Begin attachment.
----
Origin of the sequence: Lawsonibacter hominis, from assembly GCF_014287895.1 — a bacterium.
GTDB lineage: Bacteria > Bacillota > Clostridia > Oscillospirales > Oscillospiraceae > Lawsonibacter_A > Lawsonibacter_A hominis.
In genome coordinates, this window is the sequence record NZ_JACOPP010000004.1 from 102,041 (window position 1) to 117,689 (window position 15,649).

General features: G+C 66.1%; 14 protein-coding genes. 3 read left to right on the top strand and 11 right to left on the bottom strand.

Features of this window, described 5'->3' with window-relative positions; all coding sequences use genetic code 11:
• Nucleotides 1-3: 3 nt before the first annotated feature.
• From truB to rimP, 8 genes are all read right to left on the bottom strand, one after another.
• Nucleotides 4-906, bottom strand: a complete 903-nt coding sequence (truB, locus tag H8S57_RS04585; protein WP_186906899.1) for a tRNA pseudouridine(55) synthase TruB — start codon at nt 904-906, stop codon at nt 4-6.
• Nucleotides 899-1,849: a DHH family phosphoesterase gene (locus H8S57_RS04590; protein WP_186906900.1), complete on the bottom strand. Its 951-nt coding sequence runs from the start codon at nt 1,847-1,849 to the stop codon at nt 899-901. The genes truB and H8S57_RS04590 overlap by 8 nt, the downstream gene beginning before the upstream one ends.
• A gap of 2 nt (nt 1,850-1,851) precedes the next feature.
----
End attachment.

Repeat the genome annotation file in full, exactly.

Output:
Origin of the sequence: Lawsonibacter hominis, from assembly GCF_014287895.1 — a bacterium.
GTDB lineage: Bacteria > Bacillota > Clostridia > Oscillospirales > Oscillospiraceae > Lawsonibacter_A > Lawsonibacter_A hominis.
In genome coordinates, this window is the sequence record NZ_JACOPP010000004.1 from 102,041 (window position 1) to 117,689 (window position 15,649).

General features: G+C 66.1%; 14 protein-coding genes. 3 read left to right on the top strand and 11 right to left on the bottom strand.

Features of this window, described 5'->3' with window-relative positions; all coding sequences use genetic code 11:
• Nucleotides 1-3: 3 nt before the first annotated feature.
• From truB to rimP, 8 genes are all read right to left on the bottom strand, one after another.
• Nucleotides 4-906, bottom strand: a complete 903-nt coding sequence (truB, locus tag H8S57_RS04585; protein WP_186906899.1) for a tRNA pseudouridine(55) synthase TruB — start codon at nt 904-906, stop codon at nt 4-6.
• Nucleotides 899-1,849: a DHH family phosphoesterase gene (locus H8S57_RS04590; protein WP_186906900.1), complete on the bottom strand. Its 951-nt coding sequence runs from the start codon at nt 1,847-1,849 to the stop codon at nt 899-901. The genes truB and H8S57_RS04590 overlap by 8 nt, the downstream gene beginning before the upstream one ends.
• A gap of 2 nt (nt 1,850-1,851) precedes the next feature.